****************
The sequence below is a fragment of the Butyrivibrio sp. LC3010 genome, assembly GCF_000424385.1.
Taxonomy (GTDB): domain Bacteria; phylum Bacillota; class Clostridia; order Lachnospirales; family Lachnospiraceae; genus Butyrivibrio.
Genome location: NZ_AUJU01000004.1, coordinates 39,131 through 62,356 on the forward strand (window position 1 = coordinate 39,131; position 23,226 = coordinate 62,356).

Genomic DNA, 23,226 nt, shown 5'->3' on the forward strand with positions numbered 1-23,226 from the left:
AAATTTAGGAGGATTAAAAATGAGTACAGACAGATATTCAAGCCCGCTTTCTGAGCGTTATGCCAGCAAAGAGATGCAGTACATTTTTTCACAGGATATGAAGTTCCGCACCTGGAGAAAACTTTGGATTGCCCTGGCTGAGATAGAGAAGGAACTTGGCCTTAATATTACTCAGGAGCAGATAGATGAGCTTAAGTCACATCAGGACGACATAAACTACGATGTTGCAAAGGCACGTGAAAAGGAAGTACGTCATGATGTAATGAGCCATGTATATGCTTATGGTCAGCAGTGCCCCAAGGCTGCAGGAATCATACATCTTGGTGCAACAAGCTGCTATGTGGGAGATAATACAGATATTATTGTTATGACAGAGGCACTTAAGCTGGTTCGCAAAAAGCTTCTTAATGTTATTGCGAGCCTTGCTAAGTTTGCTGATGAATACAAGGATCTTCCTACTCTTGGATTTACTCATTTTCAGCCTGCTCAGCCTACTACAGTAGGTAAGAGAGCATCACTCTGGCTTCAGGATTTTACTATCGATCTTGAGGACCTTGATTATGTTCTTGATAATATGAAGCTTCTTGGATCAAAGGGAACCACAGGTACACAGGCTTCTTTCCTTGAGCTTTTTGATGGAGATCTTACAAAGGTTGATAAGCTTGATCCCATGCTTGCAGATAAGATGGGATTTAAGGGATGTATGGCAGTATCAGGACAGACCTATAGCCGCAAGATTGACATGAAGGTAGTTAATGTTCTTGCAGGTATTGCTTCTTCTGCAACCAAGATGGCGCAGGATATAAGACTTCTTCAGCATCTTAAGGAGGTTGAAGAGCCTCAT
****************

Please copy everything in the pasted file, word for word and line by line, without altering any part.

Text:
The sequence below is a fragment of the Butyrivibrio sp. LC3010 genome, assembly GCF_000424385.1.
Taxonomy (GTDB): domain Bacteria; phylum Bacillota; class Clostridia; order Lachnospirales; family Lachnospiraceae; genus Butyrivibrio.
Genome location: NZ_AUJU01000004.1, coordinates 39,131 through 62,356 on the forward strand (window position 1 = coordinate 39,131; position 23,226 = coordinate 62,356).

Genomic DNA, 23,226 nt, shown 5'->3' on the forward strand with positions numbered 1-23,226 from the left:
AAATTTAGGAGGATTAAAAATGAGTACAGACAGATATTCAAGCCCGCTTTCTGAGCGTTATGCCAGCAAAGAGATGCAGTACATTTTTTCACAGGATATGAAGTTCCGCACCTGGAGAAAACTTTGGATTGCCCTGGCTGAGATAGAGAAGGAACTTGGCCTTAATATTACTCAGGAGCAGATAGATGAGCTTAAGTCACATCAGGACGACATAAACTACGATGTTGCAAAGGCACGTGAAAAGGAAGTACGTCATGATGTAATGAGCCATGTATATGCTTATGGTCAGCAGTGCCCCAAGGCTGCAGGAATCATACATCTTGGTGCAACAAGCTGCTATGTGGGAGATAATACAGATATTATTGTTATGACAGAGGCACTTAAGCTGGTTCGCAAAAAGCTTCTTAATGTTATTGCGAGCCTTGCTAAGTTTGCTGATGAATACAAGGATCTTCCTACTCTTGGATTTACTCATTTTCAGCCTGCTCAGCCTACTACAGTAGGTAAGAGAGCATCACTCTGGCTTCAGGATTTTACTATCGATCTTGAGGACCTTGATTATGTTCTTGATAATATGAAGCTTCTTGGATCAAAGGGAACCACAGGTACACAGGCTTCTTTCCTTGAGCTTTTTGATGGAGATCTTACAAAGGTTGATAAGCTTGATCCCATGCTTGCAGATAAGATGGGATTTAAGGGATGTATGGCAGTATCAGGACAGACCTATAGCCGCAAGATTGACATGAAGGTAGTTAATGTTCTTGCAGGTATTGCTTCTTCTGCAACCAAGATGGCGCAGGATATAAGACTTCTTCAGCATCTTAAGGAGGTTGAAGAGCCTCAT